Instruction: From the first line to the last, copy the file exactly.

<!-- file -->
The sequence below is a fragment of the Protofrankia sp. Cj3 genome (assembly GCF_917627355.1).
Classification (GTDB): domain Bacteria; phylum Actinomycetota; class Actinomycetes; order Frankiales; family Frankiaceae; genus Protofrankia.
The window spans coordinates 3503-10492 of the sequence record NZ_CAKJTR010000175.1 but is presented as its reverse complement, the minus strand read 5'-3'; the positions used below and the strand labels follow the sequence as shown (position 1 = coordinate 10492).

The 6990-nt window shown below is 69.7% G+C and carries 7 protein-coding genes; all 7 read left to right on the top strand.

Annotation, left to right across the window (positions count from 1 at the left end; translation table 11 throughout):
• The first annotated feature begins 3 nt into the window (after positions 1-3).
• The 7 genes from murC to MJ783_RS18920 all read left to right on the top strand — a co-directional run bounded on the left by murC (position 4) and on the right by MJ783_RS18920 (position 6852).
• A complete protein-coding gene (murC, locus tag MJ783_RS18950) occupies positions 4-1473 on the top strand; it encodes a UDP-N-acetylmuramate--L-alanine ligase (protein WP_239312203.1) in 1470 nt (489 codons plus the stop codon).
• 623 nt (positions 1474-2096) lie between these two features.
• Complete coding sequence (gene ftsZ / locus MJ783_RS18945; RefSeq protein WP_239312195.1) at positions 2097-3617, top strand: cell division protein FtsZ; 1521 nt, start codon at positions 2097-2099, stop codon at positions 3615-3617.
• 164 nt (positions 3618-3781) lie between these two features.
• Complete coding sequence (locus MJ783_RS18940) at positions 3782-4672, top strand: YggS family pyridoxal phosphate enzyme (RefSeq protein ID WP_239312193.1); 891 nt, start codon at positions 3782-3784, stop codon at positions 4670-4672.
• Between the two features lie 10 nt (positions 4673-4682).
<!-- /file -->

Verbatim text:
The sequence below is a fragment of the Protofrankia sp. Cj3 genome (assembly GCF_917627355.1).
Classification (GTDB): domain Bacteria; phylum Actinomycetota; class Actinomycetes; order Frankiales; family Frankiaceae; genus Protofrankia.
The window spans coordinates 3503-10492 of the sequence record NZ_CAKJTR010000175.1 but is presented as its reverse complement, the minus strand read 5'-3'; the positions used below and the strand labels follow the sequence as shown (position 1 = coordinate 10492).

The 6990-nt window shown below is 69.7% G+C and carries 7 protein-coding genes; all 7 read left to right on the top strand.

Annotation, left to right across the window (positions count from 1 at the left end; translation table 11 throughout):
• The first annotated feature begins 3 nt into the window (after positions 1-3).
• The 7 genes from murC to MJ783_RS18920 all read left to right on the top strand — a co-directional run bounded on the left by murC (position 4) and on the right by MJ783_RS18920 (position 6852).
• A complete protein-coding gene (murC, locus tag MJ783_RS18950) occupies positions 4-1473 on the top strand; it encodes a UDP-N-acetylmuramate--L-alanine ligase (protein WP_239312203.1) in 1470 nt (489 codons plus the stop codon).
• 623 nt (positions 1474-2096) lie between these two features.
• Complete coding sequence (gene ftsZ / locus MJ783_RS18945; RefSeq protein WP_239312195.1) at positions 2097-3617, top strand: cell division protein FtsZ; 1521 nt, start codon at positions 2097-2099, stop codon at positions 3615-3617.
• 164 nt (positions 3618-3781) lie between these two features.
• Complete coding sequence (locus MJ783_RS18940) at positions 3782-4672, top strand: YggS family pyridoxal phosphate enzyme (RefSeq protein ID WP_239312193.1); 891 nt, start codon at positions 3782-3784, stop codon at positions 4670-4672.
• Between the two features lie 10 nt (positions 4673-4682).